There is a nuance here for you to understand: Notice the wording of the homework question. It is not asking you to decide, it is asking you to anticipate something, to be prepared/ready to administer something.

This is so that when you are caring for a patient with heart failure you have some idea what is going on with that pathophysiology and some idea what types of medications would be expected to improve the condition. Then you can be prepared and ready to safely administer that therapy after it is ordered and aren't out in left field having no idea whether a beta blocker or an antibiotic or a loop diuretic makes sense for your patient.

I promise I am not splitting hairs when I say that there is a significant legal and licensure difference between "deciding" and "anticipating"/being prepared. Nursing school almost always uses language along the lines of "what should the nurse anticipate?" for a reason.

Does that make sense?

Nurses basically are expected to know if something is significantly off-kilter with an order. Again, that is very different than being expected to be able to legally select an appropriate therapy.

With regard to phone apps/self-sourced drug references: I do not recommend these unless they are approved by the parent institution (for now your school, later your employer). Your school has a drug reference that they have required you to have available and that is what you should use to look up medications and to prepare for medication administration. When you are employed as an RN, you will use the reference approved by your employer. Many EMRs now have drug reference information integrated into the EMR and often directly accessible from the medication administration interface.

If you study appropriately you will have the information needed to care for patients safely and the skills to get answers when questions arise.

Best of luck to you! 🍀

amgRN, ASN, BSN, RN

Specializes in pediatrics, ER, education. Has 24 years experience.

9 hours ago, JKL33 said:

With regard to phone apps/self-sourced drug references: I do not recommend these unless they are approved by the parent institution (for now your school, later your employer).

I think your comment might be referring to my suggestion to use Picmonic.  Picmonic is a study resource for students (PA students, pharmacology students, NPs, nurses, etc.).  It is a very effective learning tool for students. that are trying to memorize large numbers of medications in a short amount of time.  It is in no way a substitute for appropriate drug reference books.  🙂

26 minutes ago, amgRN said:

I think your comment might be referring to my suggestion to use Picmonic.  Picmonic is a study resource for students (PA students, pharmacology students, NPs, nurses, etc.).  It is a very effective learning tool for students. that are trying to memorize large numbers of medications in a short amount of time.  It is in no way a substitute for appropriate drug reference books.  🙂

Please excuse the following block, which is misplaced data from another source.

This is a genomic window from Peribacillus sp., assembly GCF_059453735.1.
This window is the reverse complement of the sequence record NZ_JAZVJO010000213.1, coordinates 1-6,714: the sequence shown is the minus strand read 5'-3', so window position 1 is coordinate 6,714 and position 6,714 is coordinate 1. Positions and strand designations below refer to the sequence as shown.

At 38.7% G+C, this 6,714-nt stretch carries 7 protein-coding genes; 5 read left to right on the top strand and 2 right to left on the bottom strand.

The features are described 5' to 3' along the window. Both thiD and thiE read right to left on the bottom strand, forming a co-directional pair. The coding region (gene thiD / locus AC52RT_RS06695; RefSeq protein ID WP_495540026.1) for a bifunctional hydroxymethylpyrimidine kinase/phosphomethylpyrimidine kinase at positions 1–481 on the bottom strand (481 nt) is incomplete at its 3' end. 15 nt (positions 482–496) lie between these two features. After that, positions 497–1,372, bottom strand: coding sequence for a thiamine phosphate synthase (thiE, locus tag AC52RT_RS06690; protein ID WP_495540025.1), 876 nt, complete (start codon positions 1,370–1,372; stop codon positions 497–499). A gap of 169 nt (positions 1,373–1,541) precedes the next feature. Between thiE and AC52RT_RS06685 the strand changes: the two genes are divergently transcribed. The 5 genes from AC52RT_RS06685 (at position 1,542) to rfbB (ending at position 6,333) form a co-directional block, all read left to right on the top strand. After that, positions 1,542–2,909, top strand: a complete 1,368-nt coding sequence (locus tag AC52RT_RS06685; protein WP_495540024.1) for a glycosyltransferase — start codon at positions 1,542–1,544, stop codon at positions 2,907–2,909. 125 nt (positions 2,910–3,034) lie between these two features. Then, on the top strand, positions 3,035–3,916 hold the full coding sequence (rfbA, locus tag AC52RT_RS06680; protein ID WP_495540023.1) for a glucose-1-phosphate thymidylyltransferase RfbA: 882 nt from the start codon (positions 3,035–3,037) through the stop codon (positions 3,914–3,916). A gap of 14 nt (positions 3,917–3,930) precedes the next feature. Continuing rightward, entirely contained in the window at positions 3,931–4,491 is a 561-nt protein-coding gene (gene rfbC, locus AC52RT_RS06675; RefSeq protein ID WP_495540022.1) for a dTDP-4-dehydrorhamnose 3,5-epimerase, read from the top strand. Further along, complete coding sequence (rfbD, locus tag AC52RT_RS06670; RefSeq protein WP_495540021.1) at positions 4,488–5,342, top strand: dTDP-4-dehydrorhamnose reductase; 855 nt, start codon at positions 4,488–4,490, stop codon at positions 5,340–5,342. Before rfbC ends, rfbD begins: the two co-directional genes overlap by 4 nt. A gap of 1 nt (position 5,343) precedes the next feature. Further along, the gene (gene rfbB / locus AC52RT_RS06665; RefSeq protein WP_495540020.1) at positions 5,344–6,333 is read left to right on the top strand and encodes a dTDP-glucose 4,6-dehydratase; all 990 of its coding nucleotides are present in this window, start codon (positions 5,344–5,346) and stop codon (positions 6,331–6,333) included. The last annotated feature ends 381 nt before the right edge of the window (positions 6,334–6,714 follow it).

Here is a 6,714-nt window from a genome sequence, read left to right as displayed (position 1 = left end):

It wasn't in response to that.

I'm aware of Picmonic and agree that many people find it useful. 🙂

It was meant as general practice advice. Hospitals I have worked in have had policies that note their approved drug references; the implication being that those not mentioned are not approved. When my last place was finished integrating their approved reference into the EMR/eMAR they subsequently decided not to keep updated hard copies of the typical nursing drug reference books around. It probably isn't the best idea for employed nurses to pick their own resource to use while at work. if they choose an app that isn't updated with enough frequency, for example, they would not be supported in wrong decisions based off that incorrect or incomplete or outdated info.

For students it may be a little different but I can think of reasons it might be best to use the school's required drug reference as a basis for graded work, Care Plans, etc. 

Jack Hazz, BSN, RN

Specializes in Hospice. Worked ER, Med-Surg, ICU & ALF-Dementia. Has 16 years experience.

Well, welcome to my world, where I play a part-time job of being an MD, pharmacist, social worker, hospice aid and chaplain. Plus when patients and family are frustrated, grieving and emotional, you also become a sponge to absorb it all, their anger, their fear, their anxiety...And to top it all off, despite signing on with hospice, you should be a miracle worker and treat their love one and make them well. And that is because their agitation or pain or sob or anxiety got better because you administered the comfort meds they oh, so declined to use for the longest time because it will kill the patient....oh well.

OUxPhys, BSN, RN

Specializes in Cardiology. Has 6 years experience.

Yep. Welcome to the party. Nursing: The only profession where you are responsible for people's mistakes who went to school longer than you and make significantly more money than you.